As Rolls-Royce focuses on development of the Trent XWB for the Airbus A350 and the next version of Trent 1000 TEN for the Boeing 787, the company has unveiled its strategic roadmap for a new generation of turbofans for 2020 and beyond.

The ambitious plan centers on an evolution of its successful three-shaft architecture, but depends heavily on a broad swath of scalable technology which will position Rolls for new applications in the widebody market as well as—potentially—future narrowbody designs. The roadmap also sees the U.K. engine maker formally introducing composite fan blades, casing and geared turbofan technology for the first time, as well as keeping the door ajar for potential open-rotor derivatives.

The first engine, dubbed the Advance, will be tested in initial demonstrator form in 2015 based on an XWB with a new core. Although no specific application has either been identified or announced, Rolls says the new engine could enter service from 2020 onwards. The Advance was the basis for the company’s bid for the Boeing 777X, for which General Electric’s GE9X was ultimately selected after an engine competition in 2013. Advance is outlined with a bypass ratio in excess of 11:1 and an overall pressure ratio of more than 60:1, and will have a fuel-burn level at least 20% better than the current Trent 700.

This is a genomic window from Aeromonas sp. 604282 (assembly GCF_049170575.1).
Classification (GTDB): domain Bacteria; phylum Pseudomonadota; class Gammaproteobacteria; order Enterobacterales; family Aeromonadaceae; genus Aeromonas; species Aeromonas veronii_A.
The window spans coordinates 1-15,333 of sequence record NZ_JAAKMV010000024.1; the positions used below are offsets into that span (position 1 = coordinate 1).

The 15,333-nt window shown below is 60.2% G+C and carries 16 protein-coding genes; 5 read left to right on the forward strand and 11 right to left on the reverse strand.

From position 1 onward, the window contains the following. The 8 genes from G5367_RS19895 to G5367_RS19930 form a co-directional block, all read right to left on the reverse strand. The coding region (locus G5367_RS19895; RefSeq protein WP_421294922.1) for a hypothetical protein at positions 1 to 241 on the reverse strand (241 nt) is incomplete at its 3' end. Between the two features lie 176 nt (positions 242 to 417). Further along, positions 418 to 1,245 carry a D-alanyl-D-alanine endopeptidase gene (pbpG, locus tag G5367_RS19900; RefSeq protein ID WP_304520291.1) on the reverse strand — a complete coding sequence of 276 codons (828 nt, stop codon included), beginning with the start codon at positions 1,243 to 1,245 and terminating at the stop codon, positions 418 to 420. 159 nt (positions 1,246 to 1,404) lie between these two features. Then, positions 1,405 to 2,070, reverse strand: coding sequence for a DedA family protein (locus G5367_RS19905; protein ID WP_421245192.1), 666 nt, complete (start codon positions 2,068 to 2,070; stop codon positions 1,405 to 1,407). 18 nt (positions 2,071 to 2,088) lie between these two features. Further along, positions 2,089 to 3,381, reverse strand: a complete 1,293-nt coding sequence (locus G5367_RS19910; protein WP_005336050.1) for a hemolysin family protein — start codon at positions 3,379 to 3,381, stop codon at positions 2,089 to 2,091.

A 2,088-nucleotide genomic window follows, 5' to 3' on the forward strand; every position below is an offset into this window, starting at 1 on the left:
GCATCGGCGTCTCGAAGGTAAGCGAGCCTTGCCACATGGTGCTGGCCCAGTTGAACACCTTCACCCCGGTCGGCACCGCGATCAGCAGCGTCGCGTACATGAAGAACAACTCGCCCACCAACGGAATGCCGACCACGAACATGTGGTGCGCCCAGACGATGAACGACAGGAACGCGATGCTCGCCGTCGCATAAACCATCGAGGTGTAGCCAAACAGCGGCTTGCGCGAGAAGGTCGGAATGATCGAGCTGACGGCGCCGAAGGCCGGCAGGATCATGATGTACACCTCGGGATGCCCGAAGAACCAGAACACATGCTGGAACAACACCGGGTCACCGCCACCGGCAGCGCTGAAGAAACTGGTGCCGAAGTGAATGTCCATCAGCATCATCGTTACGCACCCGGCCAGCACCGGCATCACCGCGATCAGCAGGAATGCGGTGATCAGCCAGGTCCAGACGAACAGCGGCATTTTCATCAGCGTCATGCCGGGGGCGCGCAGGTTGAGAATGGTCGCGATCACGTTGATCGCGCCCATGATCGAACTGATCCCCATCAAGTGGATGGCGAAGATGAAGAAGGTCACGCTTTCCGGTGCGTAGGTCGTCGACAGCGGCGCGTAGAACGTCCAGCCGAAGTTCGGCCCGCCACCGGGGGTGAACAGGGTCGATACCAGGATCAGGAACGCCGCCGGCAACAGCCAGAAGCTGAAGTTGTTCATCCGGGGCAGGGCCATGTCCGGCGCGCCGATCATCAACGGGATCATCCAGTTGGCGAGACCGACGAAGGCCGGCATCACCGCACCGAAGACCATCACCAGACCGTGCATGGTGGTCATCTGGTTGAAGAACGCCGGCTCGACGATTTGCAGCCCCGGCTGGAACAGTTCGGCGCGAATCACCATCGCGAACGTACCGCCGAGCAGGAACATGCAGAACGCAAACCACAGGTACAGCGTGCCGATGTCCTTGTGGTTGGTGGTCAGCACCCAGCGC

Advance also forms the basis for a more ambitious engine—dubbed the UltraFan—which Rolls first revealed in concept form in early 2012 as part of a NASA Environmentally Responsible Aviation study with Lockheed Martin. The engine could be ready for service from 2025 and is targeted for an improvement in fuel burn of “at least” 25% over the Trent 700. The UltraFan will incorporate a geared fan-drive system that drives a variable pitch fan system and is outlined with a 15:1 bypass ratio and overall pressure ratio of 70:1.

The two designs address mega-trends in the engine business, which has seen a constant improvement in propulsive efficiency, mostly through increases in fan diameter and bypass ratio, as well as shrinking cores and improvements in thermal efficiency. “It would be so easy to get complacent, and there have been plenty of examples of people who took their eye off the ball. But we’re not going to do that,” says Simon Carlisle, executive vice president, head of strategy and future programs for Rolls-Royce’s large civil engine business.

“We have strong and capable competitors who we respect, and we want to maintain our position in the large engine business. So we continue to invest in technology and last year we spent just over 1 billion pounds [$1.67 billion] in technology funding. We need to keep doing that, because the demands from the industry keep getting stronger. We know fuel prices are going to stay high and will only continue to go in one direction, so we’re investing to address that,” says Carlisle.